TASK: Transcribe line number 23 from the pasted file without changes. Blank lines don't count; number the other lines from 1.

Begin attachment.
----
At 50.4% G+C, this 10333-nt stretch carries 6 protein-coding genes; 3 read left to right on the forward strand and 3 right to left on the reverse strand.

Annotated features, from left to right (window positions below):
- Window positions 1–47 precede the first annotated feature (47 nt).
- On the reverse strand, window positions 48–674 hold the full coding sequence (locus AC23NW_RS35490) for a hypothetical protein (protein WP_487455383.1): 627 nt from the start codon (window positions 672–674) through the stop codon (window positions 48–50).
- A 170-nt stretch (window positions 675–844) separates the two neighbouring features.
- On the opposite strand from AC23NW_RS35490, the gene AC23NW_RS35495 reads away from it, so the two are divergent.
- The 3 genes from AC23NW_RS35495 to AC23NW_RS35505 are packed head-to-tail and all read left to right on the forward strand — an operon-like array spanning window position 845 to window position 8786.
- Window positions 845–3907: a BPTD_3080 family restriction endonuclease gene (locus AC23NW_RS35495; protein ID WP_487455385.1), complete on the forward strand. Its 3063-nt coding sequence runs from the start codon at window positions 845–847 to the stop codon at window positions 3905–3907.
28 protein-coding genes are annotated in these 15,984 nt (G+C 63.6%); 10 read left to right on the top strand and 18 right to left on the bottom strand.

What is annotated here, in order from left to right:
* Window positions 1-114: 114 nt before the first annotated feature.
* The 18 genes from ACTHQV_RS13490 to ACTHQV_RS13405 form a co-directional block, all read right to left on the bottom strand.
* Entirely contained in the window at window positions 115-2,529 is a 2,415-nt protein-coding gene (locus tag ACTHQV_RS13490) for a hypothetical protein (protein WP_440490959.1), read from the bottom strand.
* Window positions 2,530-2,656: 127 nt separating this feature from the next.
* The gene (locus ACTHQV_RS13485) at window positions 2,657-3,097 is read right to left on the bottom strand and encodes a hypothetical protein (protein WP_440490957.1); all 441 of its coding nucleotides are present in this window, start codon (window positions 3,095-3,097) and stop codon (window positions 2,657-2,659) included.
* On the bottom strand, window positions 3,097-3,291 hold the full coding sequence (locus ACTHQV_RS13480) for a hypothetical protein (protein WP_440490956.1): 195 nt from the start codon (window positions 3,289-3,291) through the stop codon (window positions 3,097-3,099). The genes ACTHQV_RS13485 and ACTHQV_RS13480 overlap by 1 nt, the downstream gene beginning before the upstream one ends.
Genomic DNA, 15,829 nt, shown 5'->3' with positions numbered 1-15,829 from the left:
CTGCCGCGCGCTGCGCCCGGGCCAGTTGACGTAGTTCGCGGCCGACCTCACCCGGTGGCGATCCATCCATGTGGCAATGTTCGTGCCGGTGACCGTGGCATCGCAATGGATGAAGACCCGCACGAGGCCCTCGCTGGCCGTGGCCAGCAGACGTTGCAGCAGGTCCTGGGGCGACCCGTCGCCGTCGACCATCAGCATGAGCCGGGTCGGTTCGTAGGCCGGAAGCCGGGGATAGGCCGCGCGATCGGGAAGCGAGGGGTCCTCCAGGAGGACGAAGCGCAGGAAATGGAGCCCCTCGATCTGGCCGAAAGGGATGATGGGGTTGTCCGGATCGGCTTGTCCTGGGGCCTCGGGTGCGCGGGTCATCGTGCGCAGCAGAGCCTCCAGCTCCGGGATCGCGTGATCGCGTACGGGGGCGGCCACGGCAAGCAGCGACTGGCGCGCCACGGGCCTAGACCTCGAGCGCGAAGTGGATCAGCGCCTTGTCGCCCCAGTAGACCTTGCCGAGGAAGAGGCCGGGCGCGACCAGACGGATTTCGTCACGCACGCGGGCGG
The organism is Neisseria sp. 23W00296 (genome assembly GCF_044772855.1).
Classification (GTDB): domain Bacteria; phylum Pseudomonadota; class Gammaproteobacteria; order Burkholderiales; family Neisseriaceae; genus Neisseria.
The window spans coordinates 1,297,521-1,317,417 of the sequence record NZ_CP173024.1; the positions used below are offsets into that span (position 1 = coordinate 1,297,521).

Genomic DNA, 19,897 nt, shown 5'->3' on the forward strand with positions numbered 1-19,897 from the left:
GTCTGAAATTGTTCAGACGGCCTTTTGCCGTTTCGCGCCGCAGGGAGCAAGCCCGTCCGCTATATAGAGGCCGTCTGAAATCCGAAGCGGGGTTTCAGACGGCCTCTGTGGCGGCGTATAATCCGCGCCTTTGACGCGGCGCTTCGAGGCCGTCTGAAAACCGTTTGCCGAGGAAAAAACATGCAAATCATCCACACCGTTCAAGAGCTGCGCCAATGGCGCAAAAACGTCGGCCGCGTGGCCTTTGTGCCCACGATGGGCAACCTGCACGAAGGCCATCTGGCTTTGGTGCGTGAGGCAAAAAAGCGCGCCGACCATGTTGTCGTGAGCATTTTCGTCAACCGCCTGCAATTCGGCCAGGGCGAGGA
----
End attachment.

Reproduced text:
GTCTGAAATTGTTCAGACGGCCTTTTGCCGTTTCGCGCCGCAGGGAGCAAGCCCGTCCGCTATATAGAGGCCGTCTGAAATCCGAAGCGGGGTTTCAGACGGCCTCTGTGGCGGCGTATAATCCGCGCCTTTGACGCGGCGCTTCGAGGCCGTCTGAAAACCGTTTGCCGAGGAAAAAACATGCAAATCATCCACACCGTTCAAGAGCTGCGCCAATGGCGCAAAAACGTCGGCCGCGTGGCCTTTGTGCCCACGATGGGCAACCTGCACGAAGGCCATCTGGCTTTGGTGCGTGAGGCAAAAAAGCGCGCCGACCATGTTGTCGTGAGCATTTTCGTCAACCGCCTGCAATTCGGCCAGGGCGAGGA